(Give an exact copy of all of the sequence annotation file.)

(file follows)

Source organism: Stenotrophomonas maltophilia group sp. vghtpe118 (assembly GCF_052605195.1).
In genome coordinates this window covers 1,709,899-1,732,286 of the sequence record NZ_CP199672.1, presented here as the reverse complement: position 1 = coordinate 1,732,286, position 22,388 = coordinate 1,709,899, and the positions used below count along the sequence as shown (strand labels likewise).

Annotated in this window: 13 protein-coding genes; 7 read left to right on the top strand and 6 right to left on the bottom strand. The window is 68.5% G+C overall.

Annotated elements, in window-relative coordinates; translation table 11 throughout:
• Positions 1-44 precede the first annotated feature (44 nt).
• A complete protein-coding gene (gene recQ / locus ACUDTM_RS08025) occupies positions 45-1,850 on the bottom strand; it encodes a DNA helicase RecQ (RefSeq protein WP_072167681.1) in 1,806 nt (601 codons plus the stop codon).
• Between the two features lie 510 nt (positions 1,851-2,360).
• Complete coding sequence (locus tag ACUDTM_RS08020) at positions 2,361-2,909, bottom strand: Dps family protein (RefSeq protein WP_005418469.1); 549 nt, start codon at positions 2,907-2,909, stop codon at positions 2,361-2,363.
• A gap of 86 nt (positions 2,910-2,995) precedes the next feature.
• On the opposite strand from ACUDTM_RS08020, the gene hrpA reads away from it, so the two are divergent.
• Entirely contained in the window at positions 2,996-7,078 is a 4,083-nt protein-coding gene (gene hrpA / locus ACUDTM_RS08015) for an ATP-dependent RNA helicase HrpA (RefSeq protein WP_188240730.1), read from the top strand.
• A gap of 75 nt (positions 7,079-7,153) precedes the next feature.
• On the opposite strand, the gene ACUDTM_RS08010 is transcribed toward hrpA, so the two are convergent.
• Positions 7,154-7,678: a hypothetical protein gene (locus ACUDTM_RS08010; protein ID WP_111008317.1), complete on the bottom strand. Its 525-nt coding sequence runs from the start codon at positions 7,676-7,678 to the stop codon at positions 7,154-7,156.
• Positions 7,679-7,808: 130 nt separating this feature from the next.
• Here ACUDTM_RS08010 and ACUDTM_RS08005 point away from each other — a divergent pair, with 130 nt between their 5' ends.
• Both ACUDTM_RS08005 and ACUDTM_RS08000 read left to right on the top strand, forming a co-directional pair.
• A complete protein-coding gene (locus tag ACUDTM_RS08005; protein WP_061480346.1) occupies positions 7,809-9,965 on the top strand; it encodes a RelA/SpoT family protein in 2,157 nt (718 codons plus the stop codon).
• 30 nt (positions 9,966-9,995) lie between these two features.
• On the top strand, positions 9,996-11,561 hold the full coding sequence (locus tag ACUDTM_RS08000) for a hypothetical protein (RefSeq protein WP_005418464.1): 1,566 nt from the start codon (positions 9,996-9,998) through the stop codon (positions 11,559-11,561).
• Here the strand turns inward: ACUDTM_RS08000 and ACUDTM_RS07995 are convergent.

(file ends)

Source organism: Stenotrophomonas maltophilia group sp. vghtpe118 (assembly GCF_052605195.1).
In genome coordinates this window covers 1,709,899-1,732,286 of the sequence record NZ_CP199672.1, presented here as the reverse complement: position 1 = coordinate 1,732,286, position 22,388 = coordinate 1,709,899, and the positions used below count along the sequence as shown (strand labels likewise).

Annotated in this window: 13 protein-coding genes; 7 read left to right on the top strand and 6 right to left on the bottom strand. The window is 68.5% G+C overall.

Annotated elements, in window-relative coordinates; translation table 11 throughout:
• Positions 1-44 precede the first annotated feature (44 nt).
• A complete protein-coding gene (gene recQ / locus ACUDTM_RS08025) occupies positions 45-1,850 on the bottom strand; it encodes a DNA helicase RecQ (RefSeq protein WP_072167681.1) in 1,806 nt (601 codons plus the stop codon).
• Between the two features lie 510 nt (positions 1,851-2,360).
• Complete coding sequence (locus tag ACUDTM_RS08020) at positions 2,361-2,909, bottom strand: Dps family protein (RefSeq protein WP_005418469.1); 549 nt, start codon at positions 2,907-2,909, stop codon at positions 2,361-2,363.
• A gap of 86 nt (positions 2,910-2,995) precedes the next feature.
• On the opposite strand from ACUDTM_RS08020, the gene hrpA reads away from it, so the two are divergent.
• Entirely contained in the window at positions 2,996-7,078 is a 4,083-nt protein-coding gene (gene hrpA / locus ACUDTM_RS08015) for an ATP-dependent RNA helicase HrpA (RefSeq protein WP_188240730.1), read from the top strand.
• A gap of 75 nt (positions 7,079-7,153) precedes the next feature.
• On the opposite strand, the gene ACUDTM_RS08010 is transcribed toward hrpA, so the two are convergent.
• Positions 7,154-7,678: a hypothetical protein gene (locus ACUDTM_RS08010; protein ID WP_111008317.1), complete on the bottom strand. Its 525-nt coding sequence runs from the start codon at positions 7,676-7,678 to the stop codon at positions 7,154-7,156.
• Positions 7,679-7,808: 130 nt separating this feature from the next.
• Here ACUDTM_RS08010 and ACUDTM_RS08005 point away from each other — a divergent pair, with 130 nt between their 5' ends.
• Both ACUDTM_RS08005 and ACUDTM_RS08000 read left to right on the top strand, forming a co-directional pair.
• A complete protein-coding gene (locus tag ACUDTM_RS08005; protein WP_061480346.1) occupies positions 7,809-9,965 on the top strand; it encodes a RelA/SpoT family protein in 2,157 nt (718 codons plus the stop codon).
• 30 nt (positions 9,966-9,995) lie between these two features.
• On the top strand, positions 9,996-11,561 hold the full coding sequence (locus tag ACUDTM_RS08000) for a hypothetical protein (RefSeq protein WP_005418464.1): 1,566 nt from the start codon (positions 9,996-9,998) through the stop codon (positions 11,559-11,561).
• Here the strand turns inward: ACUDTM_RS08000 and ACUDTM_RS07995 are convergent.